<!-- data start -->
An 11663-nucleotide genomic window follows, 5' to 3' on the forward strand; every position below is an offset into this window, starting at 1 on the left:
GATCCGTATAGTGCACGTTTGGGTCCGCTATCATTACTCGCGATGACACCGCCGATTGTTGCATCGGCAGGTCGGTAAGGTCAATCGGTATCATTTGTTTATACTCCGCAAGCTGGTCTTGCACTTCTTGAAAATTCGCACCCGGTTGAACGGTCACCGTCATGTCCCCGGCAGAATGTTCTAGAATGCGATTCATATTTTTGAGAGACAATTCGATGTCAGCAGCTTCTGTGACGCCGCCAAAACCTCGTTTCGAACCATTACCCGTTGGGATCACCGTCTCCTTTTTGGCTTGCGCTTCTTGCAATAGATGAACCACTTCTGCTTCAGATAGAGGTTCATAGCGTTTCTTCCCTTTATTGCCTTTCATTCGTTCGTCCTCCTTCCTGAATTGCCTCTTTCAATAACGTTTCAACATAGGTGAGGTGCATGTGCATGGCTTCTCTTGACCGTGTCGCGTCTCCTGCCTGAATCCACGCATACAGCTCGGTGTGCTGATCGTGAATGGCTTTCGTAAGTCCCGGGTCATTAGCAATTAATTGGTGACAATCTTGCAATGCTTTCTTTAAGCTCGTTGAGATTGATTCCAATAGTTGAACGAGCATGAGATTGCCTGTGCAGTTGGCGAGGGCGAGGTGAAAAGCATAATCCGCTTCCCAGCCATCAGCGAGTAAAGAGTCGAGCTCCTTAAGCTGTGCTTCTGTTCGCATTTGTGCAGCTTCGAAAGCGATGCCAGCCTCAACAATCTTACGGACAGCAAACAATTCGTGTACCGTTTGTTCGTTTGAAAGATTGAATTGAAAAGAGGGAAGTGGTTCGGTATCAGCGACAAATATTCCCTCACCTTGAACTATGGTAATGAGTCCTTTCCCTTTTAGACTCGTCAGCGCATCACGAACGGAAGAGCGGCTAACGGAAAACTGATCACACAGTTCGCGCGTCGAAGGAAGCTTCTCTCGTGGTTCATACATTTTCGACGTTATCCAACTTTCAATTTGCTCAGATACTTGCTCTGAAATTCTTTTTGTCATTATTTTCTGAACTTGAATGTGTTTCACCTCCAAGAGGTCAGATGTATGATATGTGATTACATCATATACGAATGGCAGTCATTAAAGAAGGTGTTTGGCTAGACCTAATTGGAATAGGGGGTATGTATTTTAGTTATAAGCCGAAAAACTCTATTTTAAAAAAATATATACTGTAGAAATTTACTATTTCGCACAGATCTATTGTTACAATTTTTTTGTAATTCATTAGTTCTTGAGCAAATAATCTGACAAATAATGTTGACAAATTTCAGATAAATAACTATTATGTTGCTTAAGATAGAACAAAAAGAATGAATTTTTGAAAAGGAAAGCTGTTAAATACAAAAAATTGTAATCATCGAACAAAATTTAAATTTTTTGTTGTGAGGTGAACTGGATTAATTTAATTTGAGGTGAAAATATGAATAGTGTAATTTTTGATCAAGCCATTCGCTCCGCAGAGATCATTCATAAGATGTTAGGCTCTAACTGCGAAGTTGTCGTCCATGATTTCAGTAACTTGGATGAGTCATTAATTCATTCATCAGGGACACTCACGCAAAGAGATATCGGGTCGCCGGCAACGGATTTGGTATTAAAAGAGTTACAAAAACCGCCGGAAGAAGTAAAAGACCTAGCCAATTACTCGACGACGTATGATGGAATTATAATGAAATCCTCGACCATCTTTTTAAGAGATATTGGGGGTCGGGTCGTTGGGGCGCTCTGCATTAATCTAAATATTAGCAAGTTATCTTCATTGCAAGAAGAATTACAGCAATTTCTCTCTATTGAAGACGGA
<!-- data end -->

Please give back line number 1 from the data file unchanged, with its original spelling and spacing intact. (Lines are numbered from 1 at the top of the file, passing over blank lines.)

An 11663-nucleotide genomic window follows, 5' to 3' on the forward strand; every position below is an offset into this window, starting at 1 on the left: